Spätlesen are substantial wines from fully ripe grapes, which may be harvested no earlier than seven days after the start of the general harvest. The minimum Mostgewicht lies between 85 and 90 Oechsle degrees, according to the variety of grape. These wines are distinguished by their maturity, elegance and rich fullness of flavour. Spätlesen are a speciality of German winegrowing, which, particularly in good years, are highly sought after worldwide.

Sweet reserve

Unfermented must which is added to a matured wine before bottling in order to round off the flavour, thereby making wines with dominant acidity more agreeable and attractive, as well as expressing the fruit more strongly. Most of the must is fully fermented, although a small proportion (5-20%) of it is retained and its fermentation prevented through filtration, heating or CO2 pressure, so that the sugar is retained.

The mass of grapeskins, pips and stalks remaining after pressing. On average, 100 litres of mash produces 25 kg of marc. Marc is further processed into marc brandy or used as an organic fertiliser.

Trockenbeerenauslesen are of a higher level of quality than Beerenauslesen, and represent the pinnacle of natural sweetness, richness of flavour and fullness of scent in German winegrowing. These noble sweet wines are pressed from shrunken raisin-like berries with noble rot. The minimum Mostgewicht amounts to 150 Oechsle degrees. The very low must yield, the enormously high use of the vintage, the high risk of leaving grapes hanging for a long time and the labour-intensive maturation in cellars make this wine a minor treasure. In some cases, Trockenbeerenauslesen may be stored for a century or even longer and after longer periods still provide unusual taste experiences. They are drunk out of small, fine glasses on very special occasions.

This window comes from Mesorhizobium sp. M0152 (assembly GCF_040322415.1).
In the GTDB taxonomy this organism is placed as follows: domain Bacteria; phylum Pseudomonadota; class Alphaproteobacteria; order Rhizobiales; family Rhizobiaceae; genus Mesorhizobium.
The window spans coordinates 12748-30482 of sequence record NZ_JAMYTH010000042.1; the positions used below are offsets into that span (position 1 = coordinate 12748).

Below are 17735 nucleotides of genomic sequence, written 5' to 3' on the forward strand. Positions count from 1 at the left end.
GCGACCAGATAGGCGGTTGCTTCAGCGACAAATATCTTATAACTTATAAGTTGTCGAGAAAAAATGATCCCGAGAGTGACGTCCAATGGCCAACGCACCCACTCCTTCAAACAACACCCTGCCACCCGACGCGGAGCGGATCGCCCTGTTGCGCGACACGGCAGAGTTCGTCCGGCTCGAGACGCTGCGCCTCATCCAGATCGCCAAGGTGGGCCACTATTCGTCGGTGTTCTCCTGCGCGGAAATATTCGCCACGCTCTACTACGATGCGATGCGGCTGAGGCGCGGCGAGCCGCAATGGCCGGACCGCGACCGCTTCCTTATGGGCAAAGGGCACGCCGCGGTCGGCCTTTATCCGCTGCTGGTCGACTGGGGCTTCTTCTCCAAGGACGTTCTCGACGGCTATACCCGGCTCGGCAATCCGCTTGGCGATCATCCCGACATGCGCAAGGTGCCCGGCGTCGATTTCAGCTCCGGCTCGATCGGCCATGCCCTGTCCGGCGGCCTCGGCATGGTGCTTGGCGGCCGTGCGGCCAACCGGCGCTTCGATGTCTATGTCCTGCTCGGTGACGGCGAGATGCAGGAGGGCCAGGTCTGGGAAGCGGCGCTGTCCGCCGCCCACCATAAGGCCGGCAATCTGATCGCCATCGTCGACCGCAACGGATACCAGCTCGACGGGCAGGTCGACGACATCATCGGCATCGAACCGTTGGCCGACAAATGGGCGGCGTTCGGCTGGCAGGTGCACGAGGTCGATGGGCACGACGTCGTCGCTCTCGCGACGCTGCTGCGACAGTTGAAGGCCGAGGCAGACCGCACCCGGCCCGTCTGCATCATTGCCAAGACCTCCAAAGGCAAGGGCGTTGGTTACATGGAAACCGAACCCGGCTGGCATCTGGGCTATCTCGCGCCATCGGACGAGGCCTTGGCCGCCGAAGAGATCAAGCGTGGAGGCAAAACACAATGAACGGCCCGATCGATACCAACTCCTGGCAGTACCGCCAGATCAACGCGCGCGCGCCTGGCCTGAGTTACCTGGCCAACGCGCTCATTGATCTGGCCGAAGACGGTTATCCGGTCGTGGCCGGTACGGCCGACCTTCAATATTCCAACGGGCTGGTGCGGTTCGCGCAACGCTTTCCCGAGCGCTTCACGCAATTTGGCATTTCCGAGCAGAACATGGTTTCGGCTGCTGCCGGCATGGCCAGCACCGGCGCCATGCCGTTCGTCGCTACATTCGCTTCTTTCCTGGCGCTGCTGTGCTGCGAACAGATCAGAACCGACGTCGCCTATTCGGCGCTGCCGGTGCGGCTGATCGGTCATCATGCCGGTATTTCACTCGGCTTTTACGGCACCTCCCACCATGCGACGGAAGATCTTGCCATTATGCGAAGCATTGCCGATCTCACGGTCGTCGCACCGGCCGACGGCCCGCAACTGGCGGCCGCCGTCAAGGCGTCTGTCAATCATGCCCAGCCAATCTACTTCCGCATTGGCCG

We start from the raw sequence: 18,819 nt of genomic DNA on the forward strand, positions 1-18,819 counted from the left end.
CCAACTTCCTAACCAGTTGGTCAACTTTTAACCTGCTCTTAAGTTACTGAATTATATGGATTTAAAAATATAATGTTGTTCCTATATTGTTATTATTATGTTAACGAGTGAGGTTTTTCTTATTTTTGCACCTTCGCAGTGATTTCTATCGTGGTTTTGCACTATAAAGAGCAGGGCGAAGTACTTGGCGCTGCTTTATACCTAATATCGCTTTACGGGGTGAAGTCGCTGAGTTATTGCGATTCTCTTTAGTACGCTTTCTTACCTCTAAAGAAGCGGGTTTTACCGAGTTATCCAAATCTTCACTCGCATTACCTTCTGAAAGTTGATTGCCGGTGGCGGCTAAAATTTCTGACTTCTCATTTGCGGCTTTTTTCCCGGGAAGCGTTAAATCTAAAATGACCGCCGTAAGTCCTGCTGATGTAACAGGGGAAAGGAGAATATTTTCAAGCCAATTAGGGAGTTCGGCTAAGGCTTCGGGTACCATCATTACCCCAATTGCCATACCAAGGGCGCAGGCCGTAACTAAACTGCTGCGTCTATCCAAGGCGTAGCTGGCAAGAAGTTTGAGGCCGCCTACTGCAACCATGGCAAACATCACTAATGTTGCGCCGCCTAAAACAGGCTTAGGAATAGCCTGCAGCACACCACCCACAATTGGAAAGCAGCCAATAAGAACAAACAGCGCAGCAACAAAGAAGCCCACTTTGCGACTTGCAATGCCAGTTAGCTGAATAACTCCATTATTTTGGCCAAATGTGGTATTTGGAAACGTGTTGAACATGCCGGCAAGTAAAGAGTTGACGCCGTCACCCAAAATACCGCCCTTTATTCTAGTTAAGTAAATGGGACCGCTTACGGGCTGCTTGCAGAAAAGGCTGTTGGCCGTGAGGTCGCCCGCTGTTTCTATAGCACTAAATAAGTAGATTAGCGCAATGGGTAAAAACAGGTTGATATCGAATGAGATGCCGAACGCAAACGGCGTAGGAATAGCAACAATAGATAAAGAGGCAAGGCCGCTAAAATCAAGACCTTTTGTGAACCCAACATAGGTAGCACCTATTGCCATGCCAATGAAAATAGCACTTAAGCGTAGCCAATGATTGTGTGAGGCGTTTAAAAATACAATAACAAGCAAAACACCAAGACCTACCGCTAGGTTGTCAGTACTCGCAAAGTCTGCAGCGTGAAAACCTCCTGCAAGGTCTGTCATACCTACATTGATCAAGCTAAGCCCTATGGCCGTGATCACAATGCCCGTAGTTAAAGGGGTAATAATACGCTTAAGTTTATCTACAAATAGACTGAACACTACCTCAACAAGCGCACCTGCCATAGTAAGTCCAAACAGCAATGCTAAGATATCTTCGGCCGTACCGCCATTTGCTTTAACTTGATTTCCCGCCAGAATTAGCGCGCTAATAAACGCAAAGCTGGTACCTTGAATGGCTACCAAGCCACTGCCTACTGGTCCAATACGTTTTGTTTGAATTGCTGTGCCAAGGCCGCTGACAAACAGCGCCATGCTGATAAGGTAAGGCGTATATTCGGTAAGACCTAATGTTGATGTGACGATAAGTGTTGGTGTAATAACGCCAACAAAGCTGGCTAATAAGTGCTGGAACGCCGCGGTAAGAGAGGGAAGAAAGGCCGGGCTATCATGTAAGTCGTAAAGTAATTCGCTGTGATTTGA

The mixing of wines from different vintages, varieties of grape and origins. Blends require great practical experience on the part of the cellar master and represent a true art, which is often misunderstood as “adulteration”. In principle, however, blending is nevertheless legally restricted, in so far as indications are imposed regarding vintage, variety of grape and origin.

Wine stones (Tartrate crystals)
Largely indissoluble potassium salts of tartaric acid, precipitated out as rhombic crystals, which may form a deposit in bottled wines. Wine stones are a natural component of must and wines, are taste-neutral and hence no cause for objection, but rather a sign of quality, since tartaric acid occurs in higher relative concentrations in ripe grapes than in unripe ones (which contain more malic acid).


In must and wine, only fructose, glucose and to a small degree, cane sugar (saccharose) play a role. Through the action of yeasts, these may be transformed during fermentation into alcohol and carbon dioxide, although they also serve as a source of nutrients for other unwanted microorganisms (bacteria, fungi); wines with residual sweetness must thus be bottled under sterile conditions;
The law permits the addition of cane sugar to enrich wines, which is then decomposed by yeasts into fructose and glucose; no alien substances may thus be added to wines. Sweetening with cane sugar is not permitted.